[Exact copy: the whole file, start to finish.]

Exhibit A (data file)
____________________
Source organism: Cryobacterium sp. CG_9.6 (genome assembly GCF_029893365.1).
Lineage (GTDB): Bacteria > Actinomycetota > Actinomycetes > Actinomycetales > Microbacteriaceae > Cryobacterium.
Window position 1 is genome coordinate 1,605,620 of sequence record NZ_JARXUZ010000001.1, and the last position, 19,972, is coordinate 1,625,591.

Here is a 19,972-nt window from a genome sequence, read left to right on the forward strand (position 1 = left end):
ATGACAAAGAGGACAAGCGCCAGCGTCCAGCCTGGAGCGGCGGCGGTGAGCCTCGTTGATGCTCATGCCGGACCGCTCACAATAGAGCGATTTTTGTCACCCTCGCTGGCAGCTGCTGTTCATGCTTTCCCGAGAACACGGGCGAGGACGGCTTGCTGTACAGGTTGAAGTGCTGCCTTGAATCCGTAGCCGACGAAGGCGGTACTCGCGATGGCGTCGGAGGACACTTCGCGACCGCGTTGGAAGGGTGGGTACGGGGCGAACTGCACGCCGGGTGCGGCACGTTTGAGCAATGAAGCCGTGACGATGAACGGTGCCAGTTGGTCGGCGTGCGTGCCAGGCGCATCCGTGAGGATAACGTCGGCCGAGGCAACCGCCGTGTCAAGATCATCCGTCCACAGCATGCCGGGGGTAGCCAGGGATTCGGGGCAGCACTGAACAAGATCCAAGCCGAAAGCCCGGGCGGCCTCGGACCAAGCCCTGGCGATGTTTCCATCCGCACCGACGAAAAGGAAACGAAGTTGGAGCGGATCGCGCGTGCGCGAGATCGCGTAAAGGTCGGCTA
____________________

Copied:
Source organism: Cryobacterium sp. CG_9.6 (genome assembly GCF_029893365.1).
Lineage (GTDB): Bacteria > Actinomycetota > Actinomycetes > Actinomycetales > Microbacteriaceae > Cryobacterium.
Window position 1 is genome coordinate 1,605,620 of sequence record NZ_JARXUZ010000001.1, and the last position, 19,972, is coordinate 1,625,591.

Here is a 19,972-nt window from a genome sequence, read left to right on the forward strand (position 1 = left end):
ATGACAAAGAGGACAAGCGCCAGCGTCCAGCCTGGAGCGGCGGCGGTGAGCCTCGTTGATGCTCATGCCGGACCGCTCACAATAGAGCGATTTTTGTCACCCTCGCTGGCAGCTGCTGTTCATGCTTTCCCGAGAACACGGGCGAGGACGGCTTGCTGTACAGGTTGAAGTGCTGCCTTGAATCCGTAGCCGACGAAGGCGGTACTCGCGATGGCGTCGGAGGACACTTCGCGACCGCGTTGGAAGGGTGGGTACGGGGCGAACTGCACGCCGGGTGCGGCACGTTTGAGCAATGAAGCCGTGACGATGAACGGTGCCAGTTGGTCGGCGTGCGTGCCAGGCGCATCCGTGAGGATAACGTCGGCCGAGGCAACCGCCGTGTCAAGATCATCCGTCCACAGCATGCCGGGGGTAGCCAGGGATTCGGGGCAGCACTGAACAAGATCCAAGCCGAAAGCCCGGGCGGCCTCGGACCAAGCCCTGGCGATGTTTCCATCCGCACCGACGAAAAGGAAACGAAGTTGGAGCGGATCGCGCGTGCGCGAGATCGCGTAAAGGTCGGCTA